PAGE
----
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Old 14-12-2016, 18:57   #1
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Composting Heads

Do they stink? How much maintenance is required? Do they draw flies?
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Old 14-12-2016, 19:09   #2
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Re: Composting Heads

Lots of threads on this. I usually donít suggest this b/c the search tool is pretty poor, but this one is an easy one to find. Short answers:

No. Not much. Not when itís operating properly.
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Old 14-12-2016, 19:21   #3
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Re: Composting Heads

I second mikes post and I built my own .
https://www.cruisersforum.com/forums...ml#post2207950
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Old 15-12-2016, 06:41   #4
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Re: Composting Heads

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Do they stink? How much maintenance is required? Do they draw flies?
Not if installed and used properly. Here's a piece I wrote for Good Old Boat about ours. 6 years with an Air Head full-time live-aboard cruising.
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Old 15-12-2016, 06:45   #5
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Re: Composting Heads

Composting heads are great once you get the hang of them. We have a C-head and the kids needed some practise with the liquid diversion part. Other than than we follow the instructions to the letter and there is no issue with smell. Installation was simple ( take it out of the box and bolt it down!) We use cedar pet shavings in ours and the head smells a bit like the inside of a nice cedar closet!
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Old 15-12-2016, 07:13   #6
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Re: Composting Heads

I agree. One of the best moves I made on my old boat. Simple, easy to work with, and it not only did not smell, but once I removed all the old plumbing and holding tank the boat smelled better. Remember, in the end (pardon the pun) a head is nothing more than a hole you do your business in. How much you want to spend and work on that hole is up to you. Also, there are no back ups and floods in 8' seas to contend with.

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Old 15-12-2016, 07:36   #7
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Re: Composting Heads

I read an account of one woman who had to fix her head while sailing upwind in rough seas with 6 people aboard. I was "scared straight". We bought a Nature's Head for our boat. We haven't even installed it properly yet but it's already paying for its self. We are in the work yard at Marina Seca San Carlos and there is no water for 3 days now. No matter. We don't mind. But we have been watching our neighbors get pumped out (via truck) left and right. $$$.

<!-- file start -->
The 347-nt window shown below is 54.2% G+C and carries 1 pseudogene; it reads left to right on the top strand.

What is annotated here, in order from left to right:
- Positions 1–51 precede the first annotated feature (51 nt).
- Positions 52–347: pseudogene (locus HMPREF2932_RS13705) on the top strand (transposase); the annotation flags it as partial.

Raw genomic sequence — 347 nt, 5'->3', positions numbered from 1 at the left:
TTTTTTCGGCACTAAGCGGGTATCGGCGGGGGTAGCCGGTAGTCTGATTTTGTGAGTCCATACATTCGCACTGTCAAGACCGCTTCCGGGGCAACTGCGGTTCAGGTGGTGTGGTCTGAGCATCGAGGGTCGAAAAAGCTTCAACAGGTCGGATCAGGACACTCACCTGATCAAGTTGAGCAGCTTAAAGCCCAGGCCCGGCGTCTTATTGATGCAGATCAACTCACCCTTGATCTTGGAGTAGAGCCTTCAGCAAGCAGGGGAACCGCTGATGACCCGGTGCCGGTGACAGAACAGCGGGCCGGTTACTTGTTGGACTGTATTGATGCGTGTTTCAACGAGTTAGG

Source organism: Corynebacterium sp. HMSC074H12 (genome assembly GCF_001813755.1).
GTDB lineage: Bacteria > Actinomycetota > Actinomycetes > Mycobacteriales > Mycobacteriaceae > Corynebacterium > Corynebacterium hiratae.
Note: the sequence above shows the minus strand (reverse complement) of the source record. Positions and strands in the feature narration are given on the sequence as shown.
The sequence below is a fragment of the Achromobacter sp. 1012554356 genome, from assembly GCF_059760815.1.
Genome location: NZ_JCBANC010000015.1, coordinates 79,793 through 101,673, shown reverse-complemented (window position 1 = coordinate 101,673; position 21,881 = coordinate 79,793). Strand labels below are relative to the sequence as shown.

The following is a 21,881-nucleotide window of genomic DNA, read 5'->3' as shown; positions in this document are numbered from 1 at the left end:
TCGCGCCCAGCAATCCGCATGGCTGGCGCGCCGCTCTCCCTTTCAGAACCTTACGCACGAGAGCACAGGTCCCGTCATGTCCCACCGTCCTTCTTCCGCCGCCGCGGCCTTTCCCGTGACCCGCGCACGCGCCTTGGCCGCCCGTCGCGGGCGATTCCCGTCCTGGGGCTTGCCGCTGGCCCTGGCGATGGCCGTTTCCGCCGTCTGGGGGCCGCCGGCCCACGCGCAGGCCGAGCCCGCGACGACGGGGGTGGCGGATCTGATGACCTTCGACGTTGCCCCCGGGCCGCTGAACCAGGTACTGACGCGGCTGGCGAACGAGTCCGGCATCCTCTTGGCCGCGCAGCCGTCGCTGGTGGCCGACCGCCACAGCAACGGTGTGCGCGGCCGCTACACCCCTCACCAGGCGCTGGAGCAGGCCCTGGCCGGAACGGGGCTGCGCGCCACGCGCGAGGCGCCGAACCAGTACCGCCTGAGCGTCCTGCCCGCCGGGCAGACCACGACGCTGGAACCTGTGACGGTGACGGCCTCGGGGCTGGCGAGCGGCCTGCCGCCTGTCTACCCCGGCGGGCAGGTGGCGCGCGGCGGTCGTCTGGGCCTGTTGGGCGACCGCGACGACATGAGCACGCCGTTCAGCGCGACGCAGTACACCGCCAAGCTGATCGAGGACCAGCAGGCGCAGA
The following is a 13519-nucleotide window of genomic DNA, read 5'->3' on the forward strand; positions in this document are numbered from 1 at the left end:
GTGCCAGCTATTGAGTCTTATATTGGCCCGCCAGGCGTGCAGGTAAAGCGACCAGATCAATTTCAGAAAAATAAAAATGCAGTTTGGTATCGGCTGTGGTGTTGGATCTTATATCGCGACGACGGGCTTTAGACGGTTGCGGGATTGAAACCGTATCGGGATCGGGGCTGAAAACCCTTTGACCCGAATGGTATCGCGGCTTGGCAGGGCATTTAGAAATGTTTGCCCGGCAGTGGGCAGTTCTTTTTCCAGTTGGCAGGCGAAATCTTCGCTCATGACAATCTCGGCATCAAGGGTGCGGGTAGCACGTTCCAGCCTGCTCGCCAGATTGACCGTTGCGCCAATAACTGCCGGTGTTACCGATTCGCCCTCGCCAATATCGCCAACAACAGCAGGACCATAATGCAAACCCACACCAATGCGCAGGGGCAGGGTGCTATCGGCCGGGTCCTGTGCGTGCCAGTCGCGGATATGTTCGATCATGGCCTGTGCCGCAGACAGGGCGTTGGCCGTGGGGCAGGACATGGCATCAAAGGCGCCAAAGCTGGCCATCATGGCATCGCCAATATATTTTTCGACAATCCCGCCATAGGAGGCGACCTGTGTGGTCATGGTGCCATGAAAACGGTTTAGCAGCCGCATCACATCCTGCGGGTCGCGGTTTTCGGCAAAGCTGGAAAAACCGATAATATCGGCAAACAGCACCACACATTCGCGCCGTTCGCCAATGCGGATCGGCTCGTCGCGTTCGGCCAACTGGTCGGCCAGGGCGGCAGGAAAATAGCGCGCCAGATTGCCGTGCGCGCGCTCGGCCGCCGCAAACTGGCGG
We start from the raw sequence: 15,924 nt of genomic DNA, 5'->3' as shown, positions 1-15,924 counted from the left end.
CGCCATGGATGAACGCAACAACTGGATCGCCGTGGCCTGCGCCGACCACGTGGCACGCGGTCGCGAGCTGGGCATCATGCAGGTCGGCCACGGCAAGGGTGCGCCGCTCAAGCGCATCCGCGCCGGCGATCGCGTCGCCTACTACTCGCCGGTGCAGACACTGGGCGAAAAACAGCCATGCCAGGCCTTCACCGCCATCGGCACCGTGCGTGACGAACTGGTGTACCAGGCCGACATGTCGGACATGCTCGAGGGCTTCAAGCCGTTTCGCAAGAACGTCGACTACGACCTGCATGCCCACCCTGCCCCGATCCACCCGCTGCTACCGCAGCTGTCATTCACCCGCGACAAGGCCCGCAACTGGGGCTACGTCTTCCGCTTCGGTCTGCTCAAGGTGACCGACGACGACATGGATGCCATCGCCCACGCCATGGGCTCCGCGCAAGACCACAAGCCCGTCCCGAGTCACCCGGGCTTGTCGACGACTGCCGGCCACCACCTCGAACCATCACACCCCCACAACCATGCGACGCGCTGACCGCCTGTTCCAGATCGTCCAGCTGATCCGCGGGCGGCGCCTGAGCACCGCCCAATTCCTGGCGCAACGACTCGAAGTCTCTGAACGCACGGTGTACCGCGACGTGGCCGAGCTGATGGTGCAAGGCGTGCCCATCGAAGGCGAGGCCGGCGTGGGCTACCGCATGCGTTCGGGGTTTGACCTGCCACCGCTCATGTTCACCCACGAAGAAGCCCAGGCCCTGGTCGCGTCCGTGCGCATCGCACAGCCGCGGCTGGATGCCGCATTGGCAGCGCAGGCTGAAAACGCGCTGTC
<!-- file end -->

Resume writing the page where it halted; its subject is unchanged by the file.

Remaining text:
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Old 15-12-2016, 08:02   #8
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Re: Composting Heads

There's a thread on DIY desiccating heads on Sailfar.net. Search for "The $10-20 or even free..."
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Old 17-12-2016, 12:17   #9
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Re: Composting Heads

Interestingly enough, the sawdust toilet has no smell when properly tended to. The basic process is a simple bucket, about 5 gallon, place about 3" of sawdust, coconut coir, or peat moss in the bottom. The liquid and solids are not separated. After each use, a cup or so of sawdust (or other medium) is dumped over the waste. If there is a smell or it looks wet, add more sawdust. This is a very simple system and can be constructed quite small to fit small head compartments. When the bucket is about 3/4 full, empty it into a compost heap. Since I, and many boaters, are not into home composting, I line my bucket with a sturdy plastic bag which I remove from the bucket and throw into a dumpster. Yeah, it is legal and appropriate. Just go check out a nursing home and see where they dump their adult diapers...same thing.

Again, it does not really smell, and it absolutely does not stink if you have enough sawdust. A 20 pound bag, about 4 gallons volume, of cat pine pellet litter will cycle a sawdust toilet 4 times, about 12-15 days for two adults.

Is this the absolutely best thing since sliced bread?...no. It does work and some boaters can use the technique. To each their own. The system is very adaptable. It would be best to research the concept at The Humanure handbook website The Humanure Handbook - http://humanurehandbook.com/
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Old 25-12-2016, 08:50   #10
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Re: Composting Heads